// Horizontal v = (1, 0)
        // therefore theta = cos -1 (u.x / mag u)
        // nb, there are 2 possible angles and if u.y is positive then angle is in first quadrant, negative then second quadrant
        double magnitude = Math.Sqrt(x * x + y * y);
        double angle = 0;
        if(magnitude > 0)
            angle = Math.Acos(x / magnitude);

        angle = angle * 180 / Math.PI;
        if (y < 0)
            angle = 360 - angle;

        return angle;
    }

Cheers, Paul

function p(x, y) {return {x,y}}

function normaliseToInteriorAngle(angle) {
	if (angle < 0) {
		angle += (2*Math.PI)
	}
	if (angle > Math.PI) {
		angle = 2*Math.PI - angle
	}
	return angle
}

function angle(p1, center, p2) {
	const transformedP1 = p(p1.x - center.x, p1.y - center.y)
	const transformedP2 = p(p2.x - center.x, p2.y - center.y)

	const angleToP1 = Math.atan2(transformedP1.y, transformedP1.x)
	const angleToP2 = Math.atan2(transformedP2.y, transformedP2.x)

	return normaliseToInteriorAngle(angleToP2 - angleToP1)
}

function toDegrees(radians) {
	return 360 * radians / (2 * Math.PI)
}

console.log(toDegrees(angle(p(-10, 0), p(0, 0), p(0, -10))))

there IS a simple answer for this using high school math..

Let say that you have 3 points

To get angle from point A to B

angle = atan2(A.x - B.x, B.y - A.y)

To get angle from point B to C

angle2 = atan2(B.x - C.x, C.y - B.y)

Answer = 180 + angle2 - angle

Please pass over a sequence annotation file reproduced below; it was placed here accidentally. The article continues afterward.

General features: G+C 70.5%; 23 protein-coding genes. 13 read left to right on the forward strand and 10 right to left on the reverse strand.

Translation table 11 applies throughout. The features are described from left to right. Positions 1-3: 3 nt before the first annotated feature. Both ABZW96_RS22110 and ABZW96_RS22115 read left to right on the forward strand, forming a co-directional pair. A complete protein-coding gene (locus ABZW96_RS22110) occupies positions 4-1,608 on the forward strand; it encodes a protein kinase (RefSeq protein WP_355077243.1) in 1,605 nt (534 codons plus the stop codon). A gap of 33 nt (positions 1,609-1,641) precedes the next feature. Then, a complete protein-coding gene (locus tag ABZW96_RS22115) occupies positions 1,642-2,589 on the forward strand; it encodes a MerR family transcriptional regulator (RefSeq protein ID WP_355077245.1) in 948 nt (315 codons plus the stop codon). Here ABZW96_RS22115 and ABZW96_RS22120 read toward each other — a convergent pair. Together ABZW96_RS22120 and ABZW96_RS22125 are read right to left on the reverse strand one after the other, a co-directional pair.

If (answer < 0){
    return answer + 360
}else{
    return answer
}

I just used this code in the recent project that I made, change the B to P1.. you might as well remove the "180 +" if you want

well, the other answers seem to cover everything required, so I would like to just add this if you are using JMonkeyEngine:

Vector3f.angleBetween(otherVector)

as that is what I came here looking for :)

      Atan2        output in degrees
       PI/2              +90
         |                | 
         |                |    
   PI ---.--- 0   +180 ---.--- 0       
         |                |
         |                |
       -PI/2             +270

public static double CalculateAngleFromHorizontal(double startX, double startY, double endX, double endY)
{
    var atan = Math.Atan2(endY - startY, endX - startX); // Angle in radians
    var angleDegrees = atan * (180 / Math.PI);  // Angle in degrees (can be +/-)
    if (angleDegrees < 0.0)
    {
        angleDegrees = 360.0 + angleDegrees;
    }
    return angleDegrees;
}

// Angle from point2 to point 3 counter clockwise
public static double CalculateAngle0To360(double centerX, double centerY, double x2, double y2, double x3, double y3)
{
    var angle2 = CalculateAngleFromHorizontal(centerX, centerY, x2, y2);
    var angle3 = CalculateAngleFromHorizontal(centerX, centerY, x3, y3);
    return (360.0 + angle3 - angle2)%360;
}

// Smaller angle from point2 to point 3
public static double CalculateAngle0To180(double centerX, double centerY, double x2, double y2, double x3, double y3)
{
    var angle = CalculateAngle0To360(centerX, centerY, x2, y2, x3, y3);
    if (angle > 180.0)
    {
        angle = 360 - angle;
    }
    return angle;
}

}